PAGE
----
Gerald Meininger


University of Missouri Health at Columbia

Gerald A. Meininger is Former Director of the Dalton Cardiovascular Research Center (2005-2015) and is currently appointed Emeritus Professor in the Department of Medical Pharmacology and Physiology and Emeritus Investigator of the Dalton Cardiovascular Research Center (2017-present). Prior to the University of Missouri, Dr. Meininger was a Regents Professor and Associate Head of the Department of Medical Physiology and Director of the Division of Vascular Biology at Texas A&M University System HSC. Dr. Meininger’s research career has focused on mechanisms of microvascular control, the vasculature during hypertension and regulation of vascular smooth muscle function. Recent research efforts are directed at understanding the mechanisms by which cells of the cardiovascular system sense and respond to mechanical forces. These studies have provided strong evidence supporting an active role for adhesions formed by integrins and cadherins in vascular control. Dr. Meininger has also had an interest in application of new technologies for study of the cell biology of the vascular wall. Examples have included use of fluorescent indicators in intact microvessls, three-dimensional imaging of cells in the microvessel wall and application of atomic force microscopy for study of adhesion and mechanosensitive mechanisms in smooth muscle. He has over 140 publications and has received more than 90 invitations to speak at National and International Symposia and more than 100 invitations to present seminars. His research was continuously funded for 30 years.


      Sergi Garcia-Manyes


King’s College London

Sergi Garcia-Manyes is Professor of Biophysics at King’s College London, holding a joint appointment between the Randall Centre for Cell and Molecular Biophysics and the Department of Physics, where he is the Head of the Biological Physics and Soft Matter (BPSM) research group. He is also a group leader at the Francis Crick Institute (London). Sergi obtained his PhD in Physical Chemistry from the University of Barcelona, and conducted his postdoctoral training in the field of single molecule mechanics in the Biology Department of Columbia University in the City of New York. Sergi’s lab is interested in mechanobiology across different length scales, spanning from single molecules to individual cells, with a particular accent on the molecular mechanisms underpinning mechanical folding of single proteins and protein mechanochemistry at the single bond level. Sergi held an EPSRC Early Career Fellowship, and has been recently awarded the Leverhulme Research Leadership Award, a Wellcome Trust Investigator Award and the Royal Society Wolfson fellowship.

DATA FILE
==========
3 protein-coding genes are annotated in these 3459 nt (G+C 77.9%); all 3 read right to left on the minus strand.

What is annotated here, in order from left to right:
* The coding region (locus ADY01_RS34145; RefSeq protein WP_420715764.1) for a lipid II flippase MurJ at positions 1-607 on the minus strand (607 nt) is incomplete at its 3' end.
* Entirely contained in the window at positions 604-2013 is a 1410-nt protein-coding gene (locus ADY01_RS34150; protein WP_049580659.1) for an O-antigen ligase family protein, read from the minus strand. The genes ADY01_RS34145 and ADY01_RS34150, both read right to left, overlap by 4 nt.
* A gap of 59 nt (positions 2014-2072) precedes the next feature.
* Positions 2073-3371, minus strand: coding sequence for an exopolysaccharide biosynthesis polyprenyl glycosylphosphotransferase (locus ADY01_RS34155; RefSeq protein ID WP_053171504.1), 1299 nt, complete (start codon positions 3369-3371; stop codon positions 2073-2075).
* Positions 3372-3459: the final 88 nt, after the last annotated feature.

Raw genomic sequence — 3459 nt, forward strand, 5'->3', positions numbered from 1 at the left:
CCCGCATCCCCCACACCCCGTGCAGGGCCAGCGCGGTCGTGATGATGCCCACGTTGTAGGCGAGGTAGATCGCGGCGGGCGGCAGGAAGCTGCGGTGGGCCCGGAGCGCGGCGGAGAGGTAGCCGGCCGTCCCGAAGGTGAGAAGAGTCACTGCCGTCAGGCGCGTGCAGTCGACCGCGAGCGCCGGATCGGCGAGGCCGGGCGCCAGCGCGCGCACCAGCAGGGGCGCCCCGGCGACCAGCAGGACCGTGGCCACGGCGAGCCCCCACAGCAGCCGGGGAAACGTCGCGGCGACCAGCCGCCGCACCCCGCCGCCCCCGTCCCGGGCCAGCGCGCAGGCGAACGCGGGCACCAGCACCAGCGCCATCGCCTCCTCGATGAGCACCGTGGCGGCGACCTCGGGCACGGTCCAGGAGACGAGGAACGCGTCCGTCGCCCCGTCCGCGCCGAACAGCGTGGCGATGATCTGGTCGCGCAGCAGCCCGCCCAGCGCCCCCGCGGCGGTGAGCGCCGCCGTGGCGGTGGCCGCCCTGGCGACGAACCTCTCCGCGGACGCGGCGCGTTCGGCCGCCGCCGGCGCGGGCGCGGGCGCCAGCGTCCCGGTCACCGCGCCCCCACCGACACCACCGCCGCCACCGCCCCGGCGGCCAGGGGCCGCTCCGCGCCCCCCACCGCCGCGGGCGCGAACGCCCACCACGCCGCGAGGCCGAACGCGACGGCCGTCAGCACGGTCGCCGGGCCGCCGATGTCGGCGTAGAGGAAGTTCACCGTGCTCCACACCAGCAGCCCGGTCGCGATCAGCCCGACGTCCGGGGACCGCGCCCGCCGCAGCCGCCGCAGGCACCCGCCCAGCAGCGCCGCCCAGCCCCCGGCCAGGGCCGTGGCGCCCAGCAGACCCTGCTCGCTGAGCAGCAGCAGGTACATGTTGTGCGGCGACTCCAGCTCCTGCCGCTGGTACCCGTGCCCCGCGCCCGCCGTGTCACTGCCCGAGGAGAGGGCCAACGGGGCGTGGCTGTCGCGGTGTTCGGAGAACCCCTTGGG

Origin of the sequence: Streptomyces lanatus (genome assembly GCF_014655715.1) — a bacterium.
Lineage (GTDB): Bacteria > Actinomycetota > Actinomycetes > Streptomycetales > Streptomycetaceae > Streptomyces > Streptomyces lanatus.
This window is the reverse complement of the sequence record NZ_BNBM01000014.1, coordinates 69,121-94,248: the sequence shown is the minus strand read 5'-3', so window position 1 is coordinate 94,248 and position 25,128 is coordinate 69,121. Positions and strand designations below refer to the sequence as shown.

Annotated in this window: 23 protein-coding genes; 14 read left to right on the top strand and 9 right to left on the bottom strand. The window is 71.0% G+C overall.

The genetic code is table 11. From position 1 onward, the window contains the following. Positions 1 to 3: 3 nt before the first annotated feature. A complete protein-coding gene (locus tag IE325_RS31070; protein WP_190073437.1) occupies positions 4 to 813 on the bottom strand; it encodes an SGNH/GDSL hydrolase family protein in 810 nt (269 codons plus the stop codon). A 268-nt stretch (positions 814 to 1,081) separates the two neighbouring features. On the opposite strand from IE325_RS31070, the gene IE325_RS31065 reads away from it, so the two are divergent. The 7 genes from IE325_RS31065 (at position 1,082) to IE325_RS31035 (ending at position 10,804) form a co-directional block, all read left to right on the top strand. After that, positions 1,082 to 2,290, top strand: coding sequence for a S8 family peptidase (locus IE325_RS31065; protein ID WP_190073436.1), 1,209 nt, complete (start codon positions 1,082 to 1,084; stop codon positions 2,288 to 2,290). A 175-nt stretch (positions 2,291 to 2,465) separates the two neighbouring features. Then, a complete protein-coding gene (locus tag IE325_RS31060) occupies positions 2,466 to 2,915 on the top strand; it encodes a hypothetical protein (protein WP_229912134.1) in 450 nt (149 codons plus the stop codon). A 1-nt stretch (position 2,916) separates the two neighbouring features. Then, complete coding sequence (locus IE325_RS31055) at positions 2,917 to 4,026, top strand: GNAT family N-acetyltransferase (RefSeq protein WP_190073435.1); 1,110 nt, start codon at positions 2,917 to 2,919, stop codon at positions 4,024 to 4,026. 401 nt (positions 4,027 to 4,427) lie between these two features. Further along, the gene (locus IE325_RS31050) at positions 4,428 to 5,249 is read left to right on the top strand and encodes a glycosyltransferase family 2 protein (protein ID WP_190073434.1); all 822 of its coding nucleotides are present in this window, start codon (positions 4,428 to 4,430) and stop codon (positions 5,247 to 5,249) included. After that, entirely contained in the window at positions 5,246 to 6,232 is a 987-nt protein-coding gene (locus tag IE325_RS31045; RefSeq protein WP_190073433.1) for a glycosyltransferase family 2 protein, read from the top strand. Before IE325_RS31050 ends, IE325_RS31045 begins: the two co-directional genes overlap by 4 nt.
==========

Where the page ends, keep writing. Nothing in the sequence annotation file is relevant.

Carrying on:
Marina Inés Giannotti


Institute for Bioengineering of Catalonia (IBEC) Barcelona